Hapoalim cancels fees for Holocaust survivors [p. 17]

December 25, 2006 22:11
1 minute read.


Dear Reader,
As you can imagine, more people are reading The Jerusalem Post than ever before. Nevertheless, traditional business models are no longer sustainable and high-quality publications, like ours, are being forced to look for new ways to keep going. Unlike many other news organizations, we have not put up a paywall. We want to keep our journalism open and accessible and be able to keep providing you with news and analyses from the frontlines of Israel, the Middle East and the Jewish World.

As one of our loyal readers, we ask you to be our partner.

For $5 a month you will receive access to the following:

  • A user uxperience almost completely free of ads
  • Access to our Premium Section and our monthly magazine to learn Hebrew, Ivrit
  • Content from the award-winning Jerusalem Repor
  • A brand new ePaper featuring the daily newspaper as it appears in print in Israel

Help us grow and continue telling Israel’s story to the world.

Thank you,

Ronit Hasin-Hochman, CEO, Jerusalem Post Group
Yaakov Katz, Editor-in-Chief

UPGRADE YOUR JPOST EXPERIENCE FOR 5$ PER MONTH Show me later Don't show it again

Bank Hapoalim on Monday was the first bank to immediately cancel the commission fees the bank charged on the transfer and currency exchange on reparations that Holocaust survivors receive from abroad. "I very much hope that our decision will help this important part of the population, which is being compensated," said Zvi Ziv, CEO of Bank Hapoalim in a response letter to Moshe Kahlon, chairman of the Knesset Economics Committee, who on Sunday sent a letter to all the local banks demanding the cancellation of any fees charged for the transfer and currency exchange transactions of compensation funds received by survivors of the Holocaust. The Knesset Economics Committee, which is in the process of reviewing legislation, which would limit the ability of banks to impose fees on customers and allow third-party supervision over fee increases, decided to act on behalf of complaints received from the survivors about the fees they were charged. The other banks - apart from Bank Mizrahi-Tefahot, which said that it did not charge any fees for the transactions of Holocaust reparations in the first place - were still reviewing Kahlon's request. This month, the Knesset Economics committee announced its support for reform within the banking industry, which would include decentralization of the top banks, elimination of fees and greater transparency for customers. Bank fees became a hot topic last month after Bank Leumi, Bank Hapoalim and Israel Discount Bank announced plans to raise many of their charges, angering customers. In response, Committee has been reviewing legislations proposed by MK Amnon Cohen and MK Gilad Ardan, which would limit the ability of banks to levy fees on customers, impose third-party supervision over fee increases, as well as ban certain types of fees such as the penalties imposed on customers who attempt to switch to another bank.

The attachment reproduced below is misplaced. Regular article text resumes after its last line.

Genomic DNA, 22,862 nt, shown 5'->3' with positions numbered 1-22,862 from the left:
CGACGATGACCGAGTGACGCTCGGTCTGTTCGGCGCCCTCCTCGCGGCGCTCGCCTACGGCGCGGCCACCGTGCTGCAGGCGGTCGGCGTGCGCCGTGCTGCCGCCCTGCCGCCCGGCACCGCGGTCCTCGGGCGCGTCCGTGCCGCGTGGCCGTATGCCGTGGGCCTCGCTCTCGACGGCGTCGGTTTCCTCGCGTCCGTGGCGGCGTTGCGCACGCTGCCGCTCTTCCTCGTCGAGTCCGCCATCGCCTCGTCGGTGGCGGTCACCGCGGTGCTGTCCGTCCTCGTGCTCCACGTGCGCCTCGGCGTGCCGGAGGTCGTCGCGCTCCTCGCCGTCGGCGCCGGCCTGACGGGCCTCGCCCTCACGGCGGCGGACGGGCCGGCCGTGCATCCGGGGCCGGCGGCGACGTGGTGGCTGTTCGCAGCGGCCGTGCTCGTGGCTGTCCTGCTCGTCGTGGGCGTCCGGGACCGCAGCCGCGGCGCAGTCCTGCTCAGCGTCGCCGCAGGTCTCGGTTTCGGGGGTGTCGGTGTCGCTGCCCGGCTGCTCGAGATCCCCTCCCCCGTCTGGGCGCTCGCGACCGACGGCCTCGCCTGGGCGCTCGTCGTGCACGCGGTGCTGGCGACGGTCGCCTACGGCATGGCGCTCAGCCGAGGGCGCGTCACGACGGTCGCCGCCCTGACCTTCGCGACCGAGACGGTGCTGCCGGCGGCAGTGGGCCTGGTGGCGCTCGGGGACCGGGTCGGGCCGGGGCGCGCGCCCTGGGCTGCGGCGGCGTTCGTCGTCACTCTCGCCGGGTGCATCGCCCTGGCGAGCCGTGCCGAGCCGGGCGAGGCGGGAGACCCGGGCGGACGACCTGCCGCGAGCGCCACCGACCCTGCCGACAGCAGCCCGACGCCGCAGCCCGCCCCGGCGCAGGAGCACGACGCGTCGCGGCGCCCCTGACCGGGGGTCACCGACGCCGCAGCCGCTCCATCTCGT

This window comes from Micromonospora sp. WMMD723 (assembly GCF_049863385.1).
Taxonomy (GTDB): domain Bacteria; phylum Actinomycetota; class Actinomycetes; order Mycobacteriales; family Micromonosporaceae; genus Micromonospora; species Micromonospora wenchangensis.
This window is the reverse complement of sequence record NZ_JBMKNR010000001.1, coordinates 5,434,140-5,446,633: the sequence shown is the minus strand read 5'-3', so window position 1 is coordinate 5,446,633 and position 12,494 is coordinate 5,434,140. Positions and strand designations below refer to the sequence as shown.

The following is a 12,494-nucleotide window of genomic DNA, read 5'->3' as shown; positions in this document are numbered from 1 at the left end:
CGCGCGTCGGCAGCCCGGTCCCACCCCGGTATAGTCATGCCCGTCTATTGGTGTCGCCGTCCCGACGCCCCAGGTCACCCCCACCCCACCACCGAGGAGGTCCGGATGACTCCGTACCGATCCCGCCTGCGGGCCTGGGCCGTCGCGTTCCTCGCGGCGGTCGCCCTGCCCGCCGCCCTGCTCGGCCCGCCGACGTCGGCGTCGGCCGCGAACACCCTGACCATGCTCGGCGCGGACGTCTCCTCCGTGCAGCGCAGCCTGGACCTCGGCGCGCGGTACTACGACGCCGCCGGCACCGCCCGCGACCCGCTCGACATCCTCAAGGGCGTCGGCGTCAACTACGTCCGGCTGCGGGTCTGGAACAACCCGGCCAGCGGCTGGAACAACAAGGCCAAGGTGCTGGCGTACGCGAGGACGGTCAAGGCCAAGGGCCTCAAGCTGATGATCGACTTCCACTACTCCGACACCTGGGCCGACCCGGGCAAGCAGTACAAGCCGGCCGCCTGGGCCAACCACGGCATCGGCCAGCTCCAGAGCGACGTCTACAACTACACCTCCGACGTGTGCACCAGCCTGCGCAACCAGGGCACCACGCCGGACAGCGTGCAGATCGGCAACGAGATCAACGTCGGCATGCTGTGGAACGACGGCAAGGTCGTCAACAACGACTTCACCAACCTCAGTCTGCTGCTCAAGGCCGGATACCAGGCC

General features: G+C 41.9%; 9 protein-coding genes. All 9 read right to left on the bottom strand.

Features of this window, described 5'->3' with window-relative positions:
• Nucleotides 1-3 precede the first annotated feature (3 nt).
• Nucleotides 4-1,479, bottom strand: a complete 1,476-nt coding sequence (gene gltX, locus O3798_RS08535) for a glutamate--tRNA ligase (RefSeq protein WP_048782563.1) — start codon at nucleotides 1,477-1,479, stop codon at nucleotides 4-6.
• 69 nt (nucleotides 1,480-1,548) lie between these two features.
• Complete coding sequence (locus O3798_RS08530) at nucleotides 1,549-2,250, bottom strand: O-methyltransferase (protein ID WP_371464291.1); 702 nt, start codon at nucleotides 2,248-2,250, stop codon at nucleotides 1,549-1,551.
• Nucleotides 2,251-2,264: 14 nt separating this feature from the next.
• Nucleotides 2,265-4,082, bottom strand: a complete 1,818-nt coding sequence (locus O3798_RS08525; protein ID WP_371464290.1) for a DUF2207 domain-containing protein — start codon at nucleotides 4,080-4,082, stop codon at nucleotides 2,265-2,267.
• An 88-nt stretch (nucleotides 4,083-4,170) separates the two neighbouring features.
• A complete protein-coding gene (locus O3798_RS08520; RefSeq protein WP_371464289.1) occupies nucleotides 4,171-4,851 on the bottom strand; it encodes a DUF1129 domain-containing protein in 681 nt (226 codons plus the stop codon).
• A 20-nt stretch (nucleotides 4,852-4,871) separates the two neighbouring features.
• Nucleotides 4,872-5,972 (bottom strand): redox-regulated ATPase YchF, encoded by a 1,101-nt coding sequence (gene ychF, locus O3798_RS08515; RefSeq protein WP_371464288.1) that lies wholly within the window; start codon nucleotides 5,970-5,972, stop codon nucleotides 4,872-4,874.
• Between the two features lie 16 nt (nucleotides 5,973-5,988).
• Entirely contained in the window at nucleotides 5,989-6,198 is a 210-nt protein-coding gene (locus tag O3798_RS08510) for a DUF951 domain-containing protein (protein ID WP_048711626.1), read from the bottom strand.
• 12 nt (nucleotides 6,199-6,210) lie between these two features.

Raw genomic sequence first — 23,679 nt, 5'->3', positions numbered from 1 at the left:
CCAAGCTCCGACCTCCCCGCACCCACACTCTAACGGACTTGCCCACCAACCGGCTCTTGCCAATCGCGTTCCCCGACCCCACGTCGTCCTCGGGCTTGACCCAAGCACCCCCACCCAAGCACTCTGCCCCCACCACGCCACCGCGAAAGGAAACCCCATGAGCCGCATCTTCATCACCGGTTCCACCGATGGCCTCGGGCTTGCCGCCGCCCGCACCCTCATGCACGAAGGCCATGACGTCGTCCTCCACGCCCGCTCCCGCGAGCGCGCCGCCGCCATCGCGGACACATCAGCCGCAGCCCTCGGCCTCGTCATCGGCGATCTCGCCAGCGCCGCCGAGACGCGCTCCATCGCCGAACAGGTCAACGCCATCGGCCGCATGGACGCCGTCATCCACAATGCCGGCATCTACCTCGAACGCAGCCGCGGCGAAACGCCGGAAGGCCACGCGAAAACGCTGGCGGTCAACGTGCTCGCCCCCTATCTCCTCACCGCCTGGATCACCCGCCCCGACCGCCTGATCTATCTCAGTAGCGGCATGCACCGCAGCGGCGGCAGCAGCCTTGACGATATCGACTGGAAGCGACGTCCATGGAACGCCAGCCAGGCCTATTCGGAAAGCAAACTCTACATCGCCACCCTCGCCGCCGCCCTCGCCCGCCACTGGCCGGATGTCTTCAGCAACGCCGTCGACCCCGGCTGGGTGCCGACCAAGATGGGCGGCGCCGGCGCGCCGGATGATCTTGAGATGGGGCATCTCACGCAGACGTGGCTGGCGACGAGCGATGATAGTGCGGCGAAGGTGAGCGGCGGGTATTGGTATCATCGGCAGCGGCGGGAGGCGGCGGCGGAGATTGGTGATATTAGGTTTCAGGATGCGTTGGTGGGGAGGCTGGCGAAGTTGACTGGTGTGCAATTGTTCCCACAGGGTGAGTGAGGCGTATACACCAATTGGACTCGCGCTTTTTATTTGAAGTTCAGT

Related Content

The Teva Pharmaceutical Industries
April 30, 2015
Teva doubles down on Mylan, despite rejection